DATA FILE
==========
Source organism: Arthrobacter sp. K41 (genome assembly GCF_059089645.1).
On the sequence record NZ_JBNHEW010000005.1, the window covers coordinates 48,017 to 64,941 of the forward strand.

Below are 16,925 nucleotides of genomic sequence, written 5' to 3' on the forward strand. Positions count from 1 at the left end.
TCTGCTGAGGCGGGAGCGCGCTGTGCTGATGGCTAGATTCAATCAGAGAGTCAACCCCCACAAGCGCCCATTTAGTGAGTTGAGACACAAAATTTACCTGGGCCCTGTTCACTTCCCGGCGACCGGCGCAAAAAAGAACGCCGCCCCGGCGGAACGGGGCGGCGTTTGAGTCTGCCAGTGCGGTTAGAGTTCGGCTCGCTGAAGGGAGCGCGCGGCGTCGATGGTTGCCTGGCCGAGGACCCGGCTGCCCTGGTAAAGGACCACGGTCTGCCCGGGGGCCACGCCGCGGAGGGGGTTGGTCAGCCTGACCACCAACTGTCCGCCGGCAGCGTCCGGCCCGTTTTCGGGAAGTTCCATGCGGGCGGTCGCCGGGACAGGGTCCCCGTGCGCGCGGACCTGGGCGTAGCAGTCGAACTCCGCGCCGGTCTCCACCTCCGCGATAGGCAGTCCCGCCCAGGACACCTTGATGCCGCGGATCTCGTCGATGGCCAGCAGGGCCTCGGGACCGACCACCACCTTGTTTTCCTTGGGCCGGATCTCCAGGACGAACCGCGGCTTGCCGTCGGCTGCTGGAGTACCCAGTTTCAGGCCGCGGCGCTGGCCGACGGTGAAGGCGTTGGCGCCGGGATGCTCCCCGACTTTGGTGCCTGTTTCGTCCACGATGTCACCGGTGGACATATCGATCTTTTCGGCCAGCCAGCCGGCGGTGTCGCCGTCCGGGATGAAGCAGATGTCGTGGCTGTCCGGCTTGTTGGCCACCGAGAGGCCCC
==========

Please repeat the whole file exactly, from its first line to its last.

Source organism: Arthrobacter sp. K41 (genome assembly GCF_059089645.1).
On the sequence record NZ_JBNHEW010000005.1, the window covers coordinates 48,017 to 64,941 of the forward strand.

Below are 16,925 nucleotides of genomic sequence, written 5' to 3' on the forward strand. Positions count from 1 at the left end.
TCTGCTGAGGCGGGAGCGCGCTGTGCTGATGGCTAGATTCAATCAGAGAGTCAACCCCCACAAGCGCCCATTTAGTGAGTTGAGACACAAAATTTACCTGGGCCCTGTTCACTTCCCGGCGACCGGCGCAAAAAAGAACGCCGCCCCGGCGGAACGGGGCGGCGTTTGAGTCTGCCAGTGCGGTTAGAGTTCGGCTCGCTGAAGGGAGCGCGCGGCGTCGATGGTTGCCTGGCCGAGGACCCGGCTGCCCTGGTAAAGGACCACGGTCTGCCCGGGGGCCACGCCGCGGAGGGGGTTGGTCAGCCTGACCACCAACTGTCCGCCGGCAGCGTCCGGCCCGTTTTCGGGAAGTTCCATGCGGGCGGTCGCCGGGACAGGGTCCCCGTGCGCGCGGACCTGGGCGTAGCAGTCGAACTCCGCGCCGGTCTCCACCTCCGCGATAGGCAGTCCCGCCCAGGACACCTTGATGCCGCGGATCTCGTCGATGGCCAGCAGGGCCTCGGGACCGACCACCACCTTGTTTTCCTTGGGCCGGATCTCCAGGACGAACCGCGGCTTGCCGTCGGCTGCTGGAGTACCCAGTTTCAGGCCGCGGCGCTGGCCGACGGTGAAGGCGTTGGCGCCGGGATGCTCCCCGACTTTGGTGCCTGTTTCGTCCACGATGTCACCGGTGGACATATCGATCTTTTCGGCCAGCCAGCCGGCGGTGTCGCCGTCCGGGATGAAGCAGATGTCGTGGCTGTCCGGCTTGTTGGCCACCGAGAGGCCCC